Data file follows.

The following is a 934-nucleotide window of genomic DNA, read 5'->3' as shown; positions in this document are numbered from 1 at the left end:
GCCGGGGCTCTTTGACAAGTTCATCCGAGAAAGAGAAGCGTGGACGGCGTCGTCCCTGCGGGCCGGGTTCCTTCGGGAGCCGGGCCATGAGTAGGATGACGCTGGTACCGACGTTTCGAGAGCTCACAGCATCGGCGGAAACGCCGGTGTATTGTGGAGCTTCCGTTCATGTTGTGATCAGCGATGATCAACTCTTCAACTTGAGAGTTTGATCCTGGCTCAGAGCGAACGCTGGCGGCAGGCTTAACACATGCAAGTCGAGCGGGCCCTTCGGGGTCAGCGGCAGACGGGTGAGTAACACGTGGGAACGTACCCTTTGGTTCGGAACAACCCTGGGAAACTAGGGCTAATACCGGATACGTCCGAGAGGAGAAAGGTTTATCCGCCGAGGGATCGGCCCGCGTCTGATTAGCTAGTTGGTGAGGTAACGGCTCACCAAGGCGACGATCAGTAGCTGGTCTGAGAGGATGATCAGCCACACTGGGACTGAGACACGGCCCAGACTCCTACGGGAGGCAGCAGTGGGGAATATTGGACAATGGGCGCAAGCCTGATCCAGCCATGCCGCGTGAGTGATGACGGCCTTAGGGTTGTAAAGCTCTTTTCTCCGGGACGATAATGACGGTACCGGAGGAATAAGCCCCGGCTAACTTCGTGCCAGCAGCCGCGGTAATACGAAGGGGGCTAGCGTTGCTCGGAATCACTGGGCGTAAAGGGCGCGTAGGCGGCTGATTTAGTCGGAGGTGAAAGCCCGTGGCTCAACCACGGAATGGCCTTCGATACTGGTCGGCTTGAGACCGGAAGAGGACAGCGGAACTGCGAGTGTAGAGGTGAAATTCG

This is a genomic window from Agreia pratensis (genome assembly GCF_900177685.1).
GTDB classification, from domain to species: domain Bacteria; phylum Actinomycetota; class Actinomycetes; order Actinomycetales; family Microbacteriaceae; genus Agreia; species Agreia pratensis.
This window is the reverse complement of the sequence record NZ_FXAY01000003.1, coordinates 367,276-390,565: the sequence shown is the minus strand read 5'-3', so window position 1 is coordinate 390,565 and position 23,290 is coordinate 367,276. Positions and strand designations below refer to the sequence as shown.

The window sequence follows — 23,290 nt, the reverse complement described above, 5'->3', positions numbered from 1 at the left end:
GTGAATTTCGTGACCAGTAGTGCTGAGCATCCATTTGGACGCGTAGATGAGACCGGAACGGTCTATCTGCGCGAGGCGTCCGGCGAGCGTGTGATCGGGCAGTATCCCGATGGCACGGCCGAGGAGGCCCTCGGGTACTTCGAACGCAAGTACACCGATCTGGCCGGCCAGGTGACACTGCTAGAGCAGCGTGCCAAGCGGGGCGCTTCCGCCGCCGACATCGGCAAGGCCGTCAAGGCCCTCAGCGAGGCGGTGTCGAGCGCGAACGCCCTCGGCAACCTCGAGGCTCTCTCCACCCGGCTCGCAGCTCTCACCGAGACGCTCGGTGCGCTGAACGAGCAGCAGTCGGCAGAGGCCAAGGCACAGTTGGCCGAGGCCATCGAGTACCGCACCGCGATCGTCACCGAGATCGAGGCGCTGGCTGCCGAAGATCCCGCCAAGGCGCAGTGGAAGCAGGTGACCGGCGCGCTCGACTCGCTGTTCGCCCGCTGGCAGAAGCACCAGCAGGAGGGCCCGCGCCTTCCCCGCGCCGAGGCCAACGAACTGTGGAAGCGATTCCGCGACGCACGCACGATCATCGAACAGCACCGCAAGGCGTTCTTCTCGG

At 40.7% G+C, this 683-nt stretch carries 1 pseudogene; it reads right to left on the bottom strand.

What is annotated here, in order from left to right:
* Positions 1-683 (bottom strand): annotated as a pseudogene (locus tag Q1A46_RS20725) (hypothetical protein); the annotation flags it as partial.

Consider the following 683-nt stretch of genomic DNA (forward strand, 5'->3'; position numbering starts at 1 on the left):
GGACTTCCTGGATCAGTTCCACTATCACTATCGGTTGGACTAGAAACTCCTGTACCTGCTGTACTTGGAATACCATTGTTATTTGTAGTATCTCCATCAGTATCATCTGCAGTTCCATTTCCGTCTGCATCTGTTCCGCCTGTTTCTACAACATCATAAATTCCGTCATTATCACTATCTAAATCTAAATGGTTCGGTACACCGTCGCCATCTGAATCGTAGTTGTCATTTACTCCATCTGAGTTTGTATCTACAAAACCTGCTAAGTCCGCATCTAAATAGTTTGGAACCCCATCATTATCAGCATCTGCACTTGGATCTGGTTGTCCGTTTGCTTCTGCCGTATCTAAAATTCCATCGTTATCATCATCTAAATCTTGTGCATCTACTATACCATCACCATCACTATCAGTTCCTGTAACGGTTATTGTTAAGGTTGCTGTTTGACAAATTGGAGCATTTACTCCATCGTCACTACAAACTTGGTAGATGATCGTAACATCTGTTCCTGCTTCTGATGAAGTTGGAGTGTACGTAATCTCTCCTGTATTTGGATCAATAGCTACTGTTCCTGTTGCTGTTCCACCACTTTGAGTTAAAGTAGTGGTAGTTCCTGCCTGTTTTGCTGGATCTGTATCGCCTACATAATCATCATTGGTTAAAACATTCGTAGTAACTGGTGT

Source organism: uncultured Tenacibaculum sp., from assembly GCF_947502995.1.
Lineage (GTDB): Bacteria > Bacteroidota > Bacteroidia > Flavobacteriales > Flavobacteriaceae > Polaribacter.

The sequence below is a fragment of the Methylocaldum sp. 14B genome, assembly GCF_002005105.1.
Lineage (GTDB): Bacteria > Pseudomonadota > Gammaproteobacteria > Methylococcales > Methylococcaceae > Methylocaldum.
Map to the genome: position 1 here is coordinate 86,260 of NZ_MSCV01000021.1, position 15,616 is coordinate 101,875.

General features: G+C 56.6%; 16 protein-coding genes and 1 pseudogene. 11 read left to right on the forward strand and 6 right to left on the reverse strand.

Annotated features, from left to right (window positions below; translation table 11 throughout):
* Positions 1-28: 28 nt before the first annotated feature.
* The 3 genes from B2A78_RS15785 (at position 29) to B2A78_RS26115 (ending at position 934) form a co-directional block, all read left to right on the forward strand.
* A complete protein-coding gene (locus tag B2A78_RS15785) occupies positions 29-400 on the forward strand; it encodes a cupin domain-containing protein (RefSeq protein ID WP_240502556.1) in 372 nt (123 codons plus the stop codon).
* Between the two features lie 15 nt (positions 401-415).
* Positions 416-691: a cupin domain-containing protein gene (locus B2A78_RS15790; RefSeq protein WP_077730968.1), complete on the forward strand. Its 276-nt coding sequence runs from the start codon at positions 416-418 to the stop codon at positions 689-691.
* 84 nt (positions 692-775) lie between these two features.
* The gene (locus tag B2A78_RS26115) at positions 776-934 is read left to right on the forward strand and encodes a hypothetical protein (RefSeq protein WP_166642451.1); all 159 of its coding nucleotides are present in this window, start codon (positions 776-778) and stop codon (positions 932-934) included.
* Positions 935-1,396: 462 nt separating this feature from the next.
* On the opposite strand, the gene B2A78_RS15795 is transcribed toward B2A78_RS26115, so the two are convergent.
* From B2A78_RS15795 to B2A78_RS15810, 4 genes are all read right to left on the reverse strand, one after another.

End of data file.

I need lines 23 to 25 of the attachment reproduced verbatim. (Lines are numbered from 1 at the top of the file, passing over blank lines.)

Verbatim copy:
* Between the two features lie 15 nt (positions 401-415).
* Positions 416-691: a cupin domain-containing protein gene (locus B2A78_RS15790; RefSeq protein WP_077730968.1), complete on the forward strand. Its 276-nt coding sequence runs from the start codon at positions 416-418 to the stop codon at positions 689-691.
* 84 nt (positions 692-775) lie between these two features.